How can bacteria become resistant to antibiotics?

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How can bacteria become resistant to antibiotics?

We have already discussed the idea that some bacteria have always been resistant to certain antibiotics and that each antibiotic only has an effect on specific germs (See the antimicrobials section). But sometimes bacteria can become resistant to antibiotics that previously killed or damaged them. This resistance can develop in the following ways:
  • A random change in the genetic material of the bacteria, this is known as a mutation. This can cause the genetic material to make the bacteria resistant to harm by the drug.
  • By 'picking up' genetic material that contains instructions that code for antibiotic resistance. This genetic material can come from viruses, other bacterial cells or plasmids, which are loops of DNA in a bacterial cell that are separate from its chromosome (bacteria only have one single chromosome, unlike us humans who have 23 pairs in each cell). These plasmids can move from bacteria to bacteria, picking up and depositing bits of genetic material as they go. If the plasmid contains a bit of genetic material that codes for antibiotic resistance this can be spread to many other bacteria.

    So this explains how antibiotic resistance can develop but it doesn't explain what effect these genetic instructions have on stopping the antibiotic from harming the bacteria. They can do this in a number of ways:
    • Inactivating the antibiotic before it reaches the bacterial cell
    • Reducing the uptake of the antibiotic into the bacterial cell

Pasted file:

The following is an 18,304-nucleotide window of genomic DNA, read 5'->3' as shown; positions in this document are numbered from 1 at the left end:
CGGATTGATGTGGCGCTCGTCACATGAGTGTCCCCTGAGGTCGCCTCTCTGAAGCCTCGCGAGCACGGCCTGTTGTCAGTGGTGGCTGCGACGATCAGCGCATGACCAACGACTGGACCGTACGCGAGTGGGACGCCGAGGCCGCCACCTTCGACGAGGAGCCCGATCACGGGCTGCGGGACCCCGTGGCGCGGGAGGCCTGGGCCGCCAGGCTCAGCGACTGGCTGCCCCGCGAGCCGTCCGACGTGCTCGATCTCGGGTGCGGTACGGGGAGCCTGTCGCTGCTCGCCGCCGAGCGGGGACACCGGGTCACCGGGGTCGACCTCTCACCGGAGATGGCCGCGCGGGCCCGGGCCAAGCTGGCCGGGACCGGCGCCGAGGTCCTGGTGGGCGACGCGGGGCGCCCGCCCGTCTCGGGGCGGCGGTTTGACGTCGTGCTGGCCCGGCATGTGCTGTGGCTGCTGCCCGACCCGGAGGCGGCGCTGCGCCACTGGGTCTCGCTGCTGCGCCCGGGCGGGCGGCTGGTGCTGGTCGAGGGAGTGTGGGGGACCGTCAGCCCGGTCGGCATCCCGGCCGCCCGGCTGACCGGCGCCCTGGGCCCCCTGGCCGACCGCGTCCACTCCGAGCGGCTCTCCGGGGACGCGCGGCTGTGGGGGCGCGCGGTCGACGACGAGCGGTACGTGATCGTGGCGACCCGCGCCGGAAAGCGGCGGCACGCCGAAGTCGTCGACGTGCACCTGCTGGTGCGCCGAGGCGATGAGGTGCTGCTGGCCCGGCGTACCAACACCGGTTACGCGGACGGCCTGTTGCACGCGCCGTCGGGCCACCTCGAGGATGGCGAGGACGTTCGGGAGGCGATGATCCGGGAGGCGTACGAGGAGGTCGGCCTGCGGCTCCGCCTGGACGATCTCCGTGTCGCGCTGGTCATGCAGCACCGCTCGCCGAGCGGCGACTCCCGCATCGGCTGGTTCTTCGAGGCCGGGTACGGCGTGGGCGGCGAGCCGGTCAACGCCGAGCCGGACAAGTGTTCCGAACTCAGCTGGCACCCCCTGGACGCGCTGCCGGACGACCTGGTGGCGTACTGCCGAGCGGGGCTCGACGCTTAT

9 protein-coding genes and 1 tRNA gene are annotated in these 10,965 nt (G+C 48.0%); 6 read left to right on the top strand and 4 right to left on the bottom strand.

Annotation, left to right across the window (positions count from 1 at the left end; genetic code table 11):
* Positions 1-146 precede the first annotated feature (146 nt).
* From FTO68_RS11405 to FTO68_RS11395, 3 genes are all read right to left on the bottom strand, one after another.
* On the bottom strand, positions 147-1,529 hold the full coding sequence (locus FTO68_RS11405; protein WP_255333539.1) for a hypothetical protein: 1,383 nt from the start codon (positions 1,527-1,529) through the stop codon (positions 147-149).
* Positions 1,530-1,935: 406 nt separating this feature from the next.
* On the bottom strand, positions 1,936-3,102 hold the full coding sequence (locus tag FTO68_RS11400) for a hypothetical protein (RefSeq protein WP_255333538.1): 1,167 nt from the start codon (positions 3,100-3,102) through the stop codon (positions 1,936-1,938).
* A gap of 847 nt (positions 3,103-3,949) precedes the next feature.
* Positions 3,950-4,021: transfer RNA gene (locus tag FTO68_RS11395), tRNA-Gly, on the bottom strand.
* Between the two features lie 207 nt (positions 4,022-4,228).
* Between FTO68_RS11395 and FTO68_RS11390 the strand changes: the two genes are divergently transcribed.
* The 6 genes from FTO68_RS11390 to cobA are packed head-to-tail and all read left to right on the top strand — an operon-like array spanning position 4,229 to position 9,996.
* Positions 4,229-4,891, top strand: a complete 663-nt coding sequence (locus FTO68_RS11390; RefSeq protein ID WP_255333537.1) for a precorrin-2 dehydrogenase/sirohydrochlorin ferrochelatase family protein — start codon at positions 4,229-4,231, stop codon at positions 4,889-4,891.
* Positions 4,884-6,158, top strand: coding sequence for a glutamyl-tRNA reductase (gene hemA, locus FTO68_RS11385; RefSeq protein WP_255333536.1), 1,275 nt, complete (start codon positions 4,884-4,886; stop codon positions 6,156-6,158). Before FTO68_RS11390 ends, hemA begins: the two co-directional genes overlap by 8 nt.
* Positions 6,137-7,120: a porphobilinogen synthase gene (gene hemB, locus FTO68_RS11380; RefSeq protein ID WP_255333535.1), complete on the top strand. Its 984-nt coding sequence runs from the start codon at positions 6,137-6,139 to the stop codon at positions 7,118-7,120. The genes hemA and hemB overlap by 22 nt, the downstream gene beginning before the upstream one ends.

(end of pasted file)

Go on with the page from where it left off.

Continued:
• Increasing the amount of antibiotic that is pumped out of the bacterial cell
    • Altering the antibiotic's target on the bacterial cell so that the antibiotic cannot recognise and target the cell
    • Activating different ways of multiplying, feeding, maintaining its structure etc, so that it can function despite the effect of the antibiotic (See the antimicrobials section for an overview of how antibiotics can interfere with a bacteria's life processes)

Related Resources
AWARE (Alliance Working for Antibiotic Resistance Education)
When the Antibiotics Quit Working...
Antimicrobial Resistance
Alliance for the Prudent Use of Antibiotics (APUA) Website
Antibiotics: A fading wonder
Promoting Appropriate Antibiotic Use in the Community
Antimicrobial Resistance Webpages
The Real Millennium Bugs
Antibiotic resistance factsheet for schools
Bacterial Resistance to Antibiotics
Antibiotic Resistant Germs
The Microbial Threat
The Path of Least Resistance
The Complete Idiot's Guide to Dangerous Diseases & Epidemics
Overcoming Antimicrobial Resistance
Factsheet - Antimicrobial Resistance
Resistance to Antibiotics & Other Antimicrobial Agents
The facts about Vancomycin-resistant enterococci
OMNI Resources about Antimicrobial Resistance
The Bug Investigators
Improving antibiotic prescribing is an urgent priority - how low can we go?
Interventions to improve antibiotic prescribing practices for hospital inpatients (Cochrane Review)
Interventions to improve antibiotic prescribing in ambulatory care (Cochrane Review)

Date of Posting: 10/01/2003
Date of next Review: 07/01/2005

Related Questions:
What is Antimicrobial Resistance?
Do people become resistant to antibiotics?
Why is antimicrobial resistance a health problem?
Is antimicrobial resistance only a problem in the UK?
How will my doctor treat my infection if one antibiotic doesn't work?
How can I help and when should I take antibiotics?

MeSH keywords:
Drug Resistance, Bacterial; Drug Resistance, Microbial; Bacteria

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